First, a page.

- Assess capacity: Capacity issues could be front and centre for clients who are close to death. If possible, contact an attending doctor, explain the legal test for capacity and ask them to confirm his or her opinion in writing as soon as possible, even on an interim basis by email.
Learn more about capacity issues here: https://estatelawcanada.blogspot.ca/2010/12/when-is-doctors-opinion-on-capacity.html
- Talk one-to-one: You need, and must insist on, time alone with your client, both to do your own capacity assessment and to minimize any unsubstantiated allegations of undue influence. If the situation is at all suspicious, you have a duty to inquire to satisfy yourself that the client is fully acting on their own accord. This is especially important if the client has had multiple marriages or common-law partners, or has been estranged from family members. If you are not satisfied, you may choose to decline to act.
- Take notes and/or video: Your notes could potentially be used as evidence in a will challenge or solicitor’s negligence action, so be sure to set out the basis for your opinion on issues such as capacity and undue influence, rather than simply stating a conclusion. Consider having a junior lawyer attend with you, to provide a more complete base of evidence. Videotaping the interview may also be helpful, as it can provide important evidence if the will is ever challenged.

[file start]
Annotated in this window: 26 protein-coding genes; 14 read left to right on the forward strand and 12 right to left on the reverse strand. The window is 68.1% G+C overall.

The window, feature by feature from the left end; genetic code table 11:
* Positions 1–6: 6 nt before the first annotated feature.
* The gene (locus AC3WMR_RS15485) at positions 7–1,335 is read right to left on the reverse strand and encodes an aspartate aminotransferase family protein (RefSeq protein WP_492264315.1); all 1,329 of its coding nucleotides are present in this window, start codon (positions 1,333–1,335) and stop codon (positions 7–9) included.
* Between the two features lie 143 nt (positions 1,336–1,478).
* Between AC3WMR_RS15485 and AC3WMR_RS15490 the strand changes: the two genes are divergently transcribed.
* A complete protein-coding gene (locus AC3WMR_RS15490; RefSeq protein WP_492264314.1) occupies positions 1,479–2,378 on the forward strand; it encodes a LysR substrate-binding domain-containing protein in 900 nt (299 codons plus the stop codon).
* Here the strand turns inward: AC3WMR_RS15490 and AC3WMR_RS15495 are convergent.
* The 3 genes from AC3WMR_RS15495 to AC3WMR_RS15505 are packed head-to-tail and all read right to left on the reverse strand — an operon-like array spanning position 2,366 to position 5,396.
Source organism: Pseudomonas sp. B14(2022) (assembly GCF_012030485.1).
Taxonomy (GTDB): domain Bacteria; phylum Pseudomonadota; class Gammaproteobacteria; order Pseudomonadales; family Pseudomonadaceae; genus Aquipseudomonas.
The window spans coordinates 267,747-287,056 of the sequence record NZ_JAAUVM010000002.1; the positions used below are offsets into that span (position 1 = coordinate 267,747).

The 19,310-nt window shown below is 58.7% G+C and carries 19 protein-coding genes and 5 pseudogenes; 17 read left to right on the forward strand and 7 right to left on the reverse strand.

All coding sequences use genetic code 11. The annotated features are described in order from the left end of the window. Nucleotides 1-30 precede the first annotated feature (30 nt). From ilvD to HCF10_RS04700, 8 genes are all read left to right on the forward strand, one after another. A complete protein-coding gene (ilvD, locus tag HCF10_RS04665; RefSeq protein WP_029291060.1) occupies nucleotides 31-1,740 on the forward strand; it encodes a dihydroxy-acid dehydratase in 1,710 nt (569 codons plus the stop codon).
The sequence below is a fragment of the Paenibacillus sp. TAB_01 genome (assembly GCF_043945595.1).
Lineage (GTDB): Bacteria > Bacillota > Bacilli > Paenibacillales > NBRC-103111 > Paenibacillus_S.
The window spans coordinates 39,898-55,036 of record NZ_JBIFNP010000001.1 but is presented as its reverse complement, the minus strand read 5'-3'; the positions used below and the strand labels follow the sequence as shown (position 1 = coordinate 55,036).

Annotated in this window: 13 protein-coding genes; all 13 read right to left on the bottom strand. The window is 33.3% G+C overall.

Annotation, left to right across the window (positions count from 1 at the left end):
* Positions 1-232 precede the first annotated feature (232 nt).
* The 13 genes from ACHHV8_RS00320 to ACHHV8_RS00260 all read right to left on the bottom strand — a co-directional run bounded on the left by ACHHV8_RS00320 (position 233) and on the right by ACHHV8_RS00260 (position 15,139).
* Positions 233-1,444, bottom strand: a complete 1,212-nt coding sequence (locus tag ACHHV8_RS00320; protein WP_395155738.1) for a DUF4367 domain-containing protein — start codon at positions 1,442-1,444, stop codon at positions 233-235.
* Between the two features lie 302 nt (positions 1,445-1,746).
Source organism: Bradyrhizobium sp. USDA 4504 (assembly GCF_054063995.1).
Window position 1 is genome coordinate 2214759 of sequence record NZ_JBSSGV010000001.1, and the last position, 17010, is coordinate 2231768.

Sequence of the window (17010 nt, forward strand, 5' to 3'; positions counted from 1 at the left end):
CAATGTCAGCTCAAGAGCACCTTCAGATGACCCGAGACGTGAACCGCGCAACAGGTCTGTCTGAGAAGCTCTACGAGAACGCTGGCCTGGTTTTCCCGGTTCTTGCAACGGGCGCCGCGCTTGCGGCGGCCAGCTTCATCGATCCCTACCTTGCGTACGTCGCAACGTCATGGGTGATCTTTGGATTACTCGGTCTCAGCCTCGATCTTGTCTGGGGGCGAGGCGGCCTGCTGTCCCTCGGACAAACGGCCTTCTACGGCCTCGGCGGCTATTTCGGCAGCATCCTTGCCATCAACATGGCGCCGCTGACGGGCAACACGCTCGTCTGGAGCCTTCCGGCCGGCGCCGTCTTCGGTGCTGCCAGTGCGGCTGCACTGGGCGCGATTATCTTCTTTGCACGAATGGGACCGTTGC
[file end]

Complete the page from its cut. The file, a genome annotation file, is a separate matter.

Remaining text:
Finally, if you have older clients who have indicated a need to revise their will, be proactive. Send them this link and encourage them to act now to avoid the potential drama and perils of a deathbed will: http://globalnews.ca/news/1105176/the-mortality-of-deathbed-wills/
Thanks for reading,
Isn’t estate planning just for old, married, and rich people? This is a question that we face all of the time. The simple answer is – no.
Proper estate planning helps not only the old, but the young as well.
A recent US survey amongst 23 to 35 and 35 to 44 year olds indicates that, respectively, 80% and 67% of these groups do not have a Will. Closer to home, the percentages are quite similar. A Canadian survey found that 77.2% of 25 to 34 year olds and 67.9% of 35 to 44 year olds do not have a Will. A prior Hull & Hull blog highlights those Canadians that had a Will that needed updating.